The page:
Who says young people don’t vote?


We asked some of our younger PSA members why they think it is important to vote in the election.

izzyIzzy Lomax

"I’m voting because I want to ensure that the values and issues I care about are strongly represented in Parliament. I’ll also be voting to keep MMP, which I think is the fairest electoral system. The current government has made many changes that impact on me and people I care about and their frequent use of urgency has minimised our opportunities to be heard. So I think it is vital that we use our votes to have our say on November 26."

 

mikeparleMike Parle

“For me, it is important to vote to ensure your views are represented in parliament and with the referendum on MMP happening, to also ensure that New Zealand continues to have a fair and proportional voting system. I come from a country which has the ‘first past the post’ voting system. In this system your vote only counts if you live in an area where you support the most popular party. This means a big chunk of voters cast votes that do not count. New Zealand has what I believe is a fair and proportional system in MMP in which every vote counts towards representation. “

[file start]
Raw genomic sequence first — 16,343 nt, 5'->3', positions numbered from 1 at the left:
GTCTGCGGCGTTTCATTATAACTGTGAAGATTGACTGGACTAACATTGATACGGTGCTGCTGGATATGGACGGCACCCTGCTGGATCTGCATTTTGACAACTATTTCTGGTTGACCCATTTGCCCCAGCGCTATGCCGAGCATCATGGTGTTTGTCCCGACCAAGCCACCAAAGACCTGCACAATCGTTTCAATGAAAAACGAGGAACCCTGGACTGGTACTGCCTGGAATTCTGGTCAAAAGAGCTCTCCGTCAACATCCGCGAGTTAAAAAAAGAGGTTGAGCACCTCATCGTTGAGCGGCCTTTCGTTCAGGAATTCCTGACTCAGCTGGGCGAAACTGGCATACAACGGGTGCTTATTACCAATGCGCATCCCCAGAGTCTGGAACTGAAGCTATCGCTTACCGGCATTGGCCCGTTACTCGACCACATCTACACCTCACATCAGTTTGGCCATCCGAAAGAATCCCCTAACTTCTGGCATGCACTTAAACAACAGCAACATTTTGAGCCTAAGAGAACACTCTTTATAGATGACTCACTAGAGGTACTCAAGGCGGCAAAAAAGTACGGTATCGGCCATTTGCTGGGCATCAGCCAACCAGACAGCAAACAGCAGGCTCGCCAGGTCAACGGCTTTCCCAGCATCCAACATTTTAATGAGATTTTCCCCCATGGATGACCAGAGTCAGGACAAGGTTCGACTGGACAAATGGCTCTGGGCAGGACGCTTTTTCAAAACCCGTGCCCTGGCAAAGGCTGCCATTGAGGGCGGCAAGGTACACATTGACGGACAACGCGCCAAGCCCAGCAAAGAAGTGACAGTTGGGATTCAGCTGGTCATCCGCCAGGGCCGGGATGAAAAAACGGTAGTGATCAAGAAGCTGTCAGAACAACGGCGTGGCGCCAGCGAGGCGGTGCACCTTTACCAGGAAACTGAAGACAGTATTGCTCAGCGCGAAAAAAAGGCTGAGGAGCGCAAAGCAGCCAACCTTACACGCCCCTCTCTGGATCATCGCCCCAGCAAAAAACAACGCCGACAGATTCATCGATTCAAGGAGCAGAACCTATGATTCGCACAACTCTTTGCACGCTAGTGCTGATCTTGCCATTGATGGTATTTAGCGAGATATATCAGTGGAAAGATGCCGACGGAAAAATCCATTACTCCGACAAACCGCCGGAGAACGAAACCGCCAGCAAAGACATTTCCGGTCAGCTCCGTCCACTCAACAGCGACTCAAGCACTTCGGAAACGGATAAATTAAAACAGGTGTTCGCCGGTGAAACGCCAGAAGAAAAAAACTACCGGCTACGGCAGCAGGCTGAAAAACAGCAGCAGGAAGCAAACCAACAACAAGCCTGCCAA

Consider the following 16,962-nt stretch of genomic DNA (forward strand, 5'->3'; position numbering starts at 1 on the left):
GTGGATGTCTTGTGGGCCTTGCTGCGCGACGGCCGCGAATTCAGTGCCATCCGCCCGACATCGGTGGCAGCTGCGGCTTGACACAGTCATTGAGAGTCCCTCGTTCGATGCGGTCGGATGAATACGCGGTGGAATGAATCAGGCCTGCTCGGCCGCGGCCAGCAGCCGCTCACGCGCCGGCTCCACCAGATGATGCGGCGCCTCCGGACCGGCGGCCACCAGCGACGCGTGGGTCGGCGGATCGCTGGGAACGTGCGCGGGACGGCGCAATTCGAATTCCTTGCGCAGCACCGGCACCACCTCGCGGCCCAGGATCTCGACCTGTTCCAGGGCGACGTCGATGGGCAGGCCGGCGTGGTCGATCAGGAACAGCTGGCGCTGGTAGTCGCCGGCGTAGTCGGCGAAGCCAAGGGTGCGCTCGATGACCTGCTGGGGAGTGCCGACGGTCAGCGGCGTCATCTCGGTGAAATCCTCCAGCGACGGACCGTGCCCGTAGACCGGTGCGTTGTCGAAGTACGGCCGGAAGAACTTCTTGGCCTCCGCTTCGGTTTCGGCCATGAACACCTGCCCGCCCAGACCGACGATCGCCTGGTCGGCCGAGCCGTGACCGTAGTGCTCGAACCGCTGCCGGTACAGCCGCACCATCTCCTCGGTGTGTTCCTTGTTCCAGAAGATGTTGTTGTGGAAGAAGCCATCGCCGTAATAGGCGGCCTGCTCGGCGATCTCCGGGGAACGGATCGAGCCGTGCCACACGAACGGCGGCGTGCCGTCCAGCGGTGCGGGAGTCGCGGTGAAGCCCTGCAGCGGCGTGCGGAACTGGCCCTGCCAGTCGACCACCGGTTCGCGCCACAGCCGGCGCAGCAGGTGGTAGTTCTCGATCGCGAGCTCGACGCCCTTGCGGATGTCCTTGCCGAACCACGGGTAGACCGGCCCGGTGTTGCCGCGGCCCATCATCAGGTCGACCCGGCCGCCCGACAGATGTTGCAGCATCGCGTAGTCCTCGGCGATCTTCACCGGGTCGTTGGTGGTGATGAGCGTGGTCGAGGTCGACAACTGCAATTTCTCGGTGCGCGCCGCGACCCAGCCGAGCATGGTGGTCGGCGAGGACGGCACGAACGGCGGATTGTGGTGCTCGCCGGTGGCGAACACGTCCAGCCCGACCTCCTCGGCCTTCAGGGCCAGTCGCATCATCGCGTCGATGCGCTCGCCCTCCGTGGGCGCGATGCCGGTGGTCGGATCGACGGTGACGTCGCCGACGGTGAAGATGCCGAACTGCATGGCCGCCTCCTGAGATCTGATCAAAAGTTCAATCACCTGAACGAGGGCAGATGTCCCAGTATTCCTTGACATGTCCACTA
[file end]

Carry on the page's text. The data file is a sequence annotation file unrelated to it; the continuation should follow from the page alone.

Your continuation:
Maihi RapataMaihi Rapata 

“Voting as a young person is very important because it helps determine who will lead our government and, more importantly, who will be shaping our futures. In the past I would have said that voting was a waste of time and I could be doing other things instead but I now understand that it is extremely important to have a say. At the end of the day, when you vote you have had your say. If we don’t vote, then who are we to judge the changes? So stand up, stand out and make your vote count this year. Help decide who will shape your future.”

 

TRemira RissettoTemira Rissetto 

"You may anticipate the outcome of the election this year and therefore think there is no need to vote. But you are wrong. Your vote, along with others who think like you, could mean the difference between a good three years and a difficult three years. Don’t sit back. Be pro-active and make your vote count."

 

Meg ShallcrassMeg Shallcrass

"We are lucky enough to have free, fair and open elections that allow us to contribute to our own governance. Democracy and the right to vote for our leaders is a privilege that previous generations spent years fighting to secure for us, and other people around the world are still fighting for. To not exercise our right to vote is like a slap in the face to the people who have died trying to bring democracy to their countries."

 

This article is from the November 2011 issue of the PSA Journal. You can read back issues of the Journal by clicking here.